Conclusion: This study on Tobacco use in Nigeria provided an adequate picture of the regional distribution of tobacco use in Nigeria, and factors that are significantly associated with its use. We found a lack of proper education, type of settlement, older age as factors associated with increased use of tobacco in Nigeria. Thus a more organized and comprehensive measure should be targeted at these factors, and also a more aggressive public enlightenment campaign on the dangers of tobacco to the regions and settlements affected.

  • 12.
    Aden, Jamila Ahmed
    et al.
    Umeå universitet, Medicinska fakulteten, Institutionen för epidemiologi och global hälsa. Faculty of Medicine and Health Sciences, East Africa University, Bosaso, Puntland State of Somalia, Somalia; Social Medicine and Global Health, Department of Clinical Sciences Malmö, Lund University, Lund, Sweden.
    Ahmed, Hinda Jama
    Östergren, Per-Olof
    Causes and contributing factors of maternal mortality in Bosaso District Somalia. A retrospective study of 30 cases using a Verbal Autopsy proach2019Ingår i: Global Health Action, ISSN 1654-9716, E-ISSN 1654-9880, Vol. 12, nr 1, artikel-id 1672314Artikel i tidskrift (Refereegranskat)
    Abstract [en]

    Background: Somali women suffer from one of the highest maternal mortality rates in the world. Somalia characterises a specific low-income country situation with a mix of newly urbanized and nomadic culture combined with a frail health care infrastructure set in a post-conflict era. Very little is known about the effects that these contextual factors can have on maternal mortality.

    Objectives: To explore and describe causes and contributing factors concerning maternal deaths in the Bosaso District, Puntland State of Somalia.

    Methods: Data was collected using an adapted Verbal Autopsy tool. In 2017 30 cases of maternal deaths occurring in 2016 in the Bosaso District were reviewed. Information was assessed by three independent reviewers who classified the cause of death and the contributing factors. The Three Delay Model was employed to identify socio-cultural and economic and health system factors that may have contributed to these maternal deaths.

    Results: Direct obstetric deaths accounted for 28 cases. Among these, haemorrhage was the leading cause, followed by eclampsia, sepsis and obstructed labour. Two cases were indirect obstetric deaths, caused by anaemia. All three types of delay were frequent among the studied cases. Delay in deciding to seek care was found in 25 cases, delay in reaching care in 22 cases and delay in receiving health care in 24 cases. Lack of knowledge, money, transportation, poor access and availability of adequate services, as well as substandard management by health care providers, were all underlying the delays.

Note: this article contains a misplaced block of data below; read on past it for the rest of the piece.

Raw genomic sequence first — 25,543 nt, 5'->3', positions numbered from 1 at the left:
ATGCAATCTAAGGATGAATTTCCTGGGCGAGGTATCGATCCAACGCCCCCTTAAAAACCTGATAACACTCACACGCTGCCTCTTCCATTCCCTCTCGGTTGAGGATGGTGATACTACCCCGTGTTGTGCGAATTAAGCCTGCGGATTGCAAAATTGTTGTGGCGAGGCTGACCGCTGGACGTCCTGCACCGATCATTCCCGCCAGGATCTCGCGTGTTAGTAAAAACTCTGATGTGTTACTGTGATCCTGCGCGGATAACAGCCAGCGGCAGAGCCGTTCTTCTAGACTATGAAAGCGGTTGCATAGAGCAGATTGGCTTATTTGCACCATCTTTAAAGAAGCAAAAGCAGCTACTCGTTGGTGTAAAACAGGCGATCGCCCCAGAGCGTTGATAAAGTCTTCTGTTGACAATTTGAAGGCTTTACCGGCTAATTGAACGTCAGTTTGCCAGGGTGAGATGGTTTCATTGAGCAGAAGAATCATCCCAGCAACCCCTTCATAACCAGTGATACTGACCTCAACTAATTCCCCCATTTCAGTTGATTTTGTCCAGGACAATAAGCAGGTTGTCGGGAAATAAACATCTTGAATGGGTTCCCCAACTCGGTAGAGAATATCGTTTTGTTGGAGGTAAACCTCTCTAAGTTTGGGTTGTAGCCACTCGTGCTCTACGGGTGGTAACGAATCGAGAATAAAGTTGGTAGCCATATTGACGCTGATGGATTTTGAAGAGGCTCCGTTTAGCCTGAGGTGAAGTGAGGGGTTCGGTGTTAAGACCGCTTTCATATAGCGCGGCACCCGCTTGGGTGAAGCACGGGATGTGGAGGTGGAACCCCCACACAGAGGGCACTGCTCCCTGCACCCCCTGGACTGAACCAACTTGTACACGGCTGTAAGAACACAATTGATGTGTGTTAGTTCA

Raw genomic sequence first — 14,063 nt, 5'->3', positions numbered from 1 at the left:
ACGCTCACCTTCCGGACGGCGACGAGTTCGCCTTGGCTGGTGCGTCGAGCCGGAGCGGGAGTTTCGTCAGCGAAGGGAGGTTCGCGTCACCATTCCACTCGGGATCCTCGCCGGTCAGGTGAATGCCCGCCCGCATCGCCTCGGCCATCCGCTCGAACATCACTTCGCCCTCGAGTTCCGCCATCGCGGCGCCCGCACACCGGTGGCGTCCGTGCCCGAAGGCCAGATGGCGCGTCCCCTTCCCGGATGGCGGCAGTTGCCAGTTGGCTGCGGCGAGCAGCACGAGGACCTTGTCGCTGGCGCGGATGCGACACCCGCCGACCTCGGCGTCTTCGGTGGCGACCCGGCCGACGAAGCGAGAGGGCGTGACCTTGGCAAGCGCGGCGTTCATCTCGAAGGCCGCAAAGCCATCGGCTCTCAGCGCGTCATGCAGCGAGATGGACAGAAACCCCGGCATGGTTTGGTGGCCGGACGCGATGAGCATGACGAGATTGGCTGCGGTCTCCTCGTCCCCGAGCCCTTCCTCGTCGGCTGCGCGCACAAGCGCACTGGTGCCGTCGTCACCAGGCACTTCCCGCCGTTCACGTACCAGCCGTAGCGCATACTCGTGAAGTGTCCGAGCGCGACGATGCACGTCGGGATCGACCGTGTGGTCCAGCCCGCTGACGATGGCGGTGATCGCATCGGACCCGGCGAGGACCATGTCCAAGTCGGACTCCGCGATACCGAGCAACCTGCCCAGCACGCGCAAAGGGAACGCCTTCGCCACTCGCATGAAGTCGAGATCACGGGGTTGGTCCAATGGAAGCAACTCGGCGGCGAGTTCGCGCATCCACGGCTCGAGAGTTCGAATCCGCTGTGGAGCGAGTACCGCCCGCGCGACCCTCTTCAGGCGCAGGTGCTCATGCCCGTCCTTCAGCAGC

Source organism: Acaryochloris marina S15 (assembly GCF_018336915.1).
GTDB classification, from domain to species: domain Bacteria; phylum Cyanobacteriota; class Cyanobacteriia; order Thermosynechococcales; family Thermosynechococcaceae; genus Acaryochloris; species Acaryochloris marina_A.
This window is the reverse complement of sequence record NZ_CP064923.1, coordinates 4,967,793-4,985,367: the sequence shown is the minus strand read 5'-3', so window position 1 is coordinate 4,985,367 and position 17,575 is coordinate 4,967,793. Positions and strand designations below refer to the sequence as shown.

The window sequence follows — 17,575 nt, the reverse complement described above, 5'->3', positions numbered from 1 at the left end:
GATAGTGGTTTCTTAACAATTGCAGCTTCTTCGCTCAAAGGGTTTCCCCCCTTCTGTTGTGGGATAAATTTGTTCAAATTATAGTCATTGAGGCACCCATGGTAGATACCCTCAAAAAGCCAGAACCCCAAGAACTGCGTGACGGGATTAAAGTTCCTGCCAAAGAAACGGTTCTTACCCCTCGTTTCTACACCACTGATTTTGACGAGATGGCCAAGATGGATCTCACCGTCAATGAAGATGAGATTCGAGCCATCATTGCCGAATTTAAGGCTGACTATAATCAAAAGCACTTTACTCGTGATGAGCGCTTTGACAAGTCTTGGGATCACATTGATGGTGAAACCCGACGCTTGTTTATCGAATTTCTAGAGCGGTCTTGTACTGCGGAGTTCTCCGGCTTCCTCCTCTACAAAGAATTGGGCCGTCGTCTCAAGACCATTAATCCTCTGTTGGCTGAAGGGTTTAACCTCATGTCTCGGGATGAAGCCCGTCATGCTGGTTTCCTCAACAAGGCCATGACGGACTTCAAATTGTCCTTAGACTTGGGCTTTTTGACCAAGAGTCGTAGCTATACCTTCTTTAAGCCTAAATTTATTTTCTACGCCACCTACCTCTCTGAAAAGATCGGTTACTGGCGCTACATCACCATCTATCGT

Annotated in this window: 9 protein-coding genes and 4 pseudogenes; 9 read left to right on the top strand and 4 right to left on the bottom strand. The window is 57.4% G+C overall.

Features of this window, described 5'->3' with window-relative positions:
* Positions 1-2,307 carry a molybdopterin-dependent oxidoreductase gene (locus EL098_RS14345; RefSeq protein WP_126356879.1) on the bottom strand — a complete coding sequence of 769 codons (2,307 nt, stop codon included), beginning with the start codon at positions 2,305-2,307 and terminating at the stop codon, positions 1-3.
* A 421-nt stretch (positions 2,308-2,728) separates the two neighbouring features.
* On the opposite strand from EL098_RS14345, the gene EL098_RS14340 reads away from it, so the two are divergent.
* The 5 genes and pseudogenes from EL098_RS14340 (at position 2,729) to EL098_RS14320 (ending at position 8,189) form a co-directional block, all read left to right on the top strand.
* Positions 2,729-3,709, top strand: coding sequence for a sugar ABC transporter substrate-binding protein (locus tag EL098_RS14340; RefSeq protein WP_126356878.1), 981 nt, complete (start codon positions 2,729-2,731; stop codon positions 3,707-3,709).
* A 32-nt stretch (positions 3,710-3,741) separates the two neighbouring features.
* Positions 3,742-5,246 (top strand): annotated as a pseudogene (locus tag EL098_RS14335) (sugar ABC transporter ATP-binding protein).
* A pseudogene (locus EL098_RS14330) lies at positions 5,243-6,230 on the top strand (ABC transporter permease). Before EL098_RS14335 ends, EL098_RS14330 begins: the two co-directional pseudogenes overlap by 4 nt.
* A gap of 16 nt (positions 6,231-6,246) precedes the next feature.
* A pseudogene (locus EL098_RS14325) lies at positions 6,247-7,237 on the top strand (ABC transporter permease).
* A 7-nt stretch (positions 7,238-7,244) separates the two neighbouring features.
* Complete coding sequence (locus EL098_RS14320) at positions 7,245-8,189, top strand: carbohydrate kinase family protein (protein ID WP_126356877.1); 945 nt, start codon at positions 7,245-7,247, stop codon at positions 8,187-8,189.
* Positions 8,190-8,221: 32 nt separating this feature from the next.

Conclusion: A comprehensive intervention programme is needed in order to decrease maternal mortality among Somali women. Such a programme must include health education, improved referral systems and strategic upgrading of care services.

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  • 13. Ades, A. E.
    et al.
    Brickley, Elizabeth B.
    Alexander, Neal
    Brown, David
    Jaenisch, Thomas
    Miranda-Filho, Democrito de Barros
    Pohl, Moritz
    Rosenberger, Kerstin D.
    Soriano-Arandes, Antoni
    Thorne, Claire
    Ximenes, Ricardo Arraes de Alencar
    de Araujo, Thalia Velho Barreto
    Avelino-Silva, Vivian, I
    Bethencourt Castillo, Sarah Esperanza
    Borja Aburto, Victor Hugo
    Brasil, Patricia
    Christie, Celia D. C.
    de Souza, Wayner Vieira
    Gotuzzo, H. Jose Eduardo
    Hoen, Bruno
    Koopmans, Marion
    Martelli, Celina Maria Turchi
    Martins Teixeira, Mauro
    Marques, Ernesto T. A.
    Miranda, Maria Consuelo
    Montarroyos, Ulisses Ramos
    Moreira, Maria Elisabeth
    Morris, J. Glenn
    Rockx, Barry
    Saba Villarroel, Paola Mariela
    Soria Segarra, Carmen
    Tami, Adriana
    Turchi, Marilia Dalva
    Giaquinto, Carlo
    de Lamballerie, Xavier
    Wilder-Smith, Annelies
    Umeå universitet, Medicinska fakulteten, Institutionen för epidemiologi och global hälsa.
    Zika virus infection in pregnancy: a protocol for the joint analysis of the prospective cohort studies of the ZIKAlliance, ZikaPLAN and ZIKAction consortia2020Ingår i: BMJ Open, E-ISSN 2044-6055, Vol. 10, nr 12, artikel-id e035307Artikel i tidskrift (Refereegranskat)
    Abstract [en]

    Introduction: Zika virus (ZIKV) infection in pregnancy has been associated with microcephaly and severe neurological damage to the fetus. Our aim is to document the risks of adverse pregnancy and birth outcomes and the prevalence of laboratory markers of congenital infection in deliveries to women experiencing ZIKV infection during pregnancy, using data from European Commission-funded prospective cohort studies in 20 centres in 11 countries across Latin America and the Caribbean.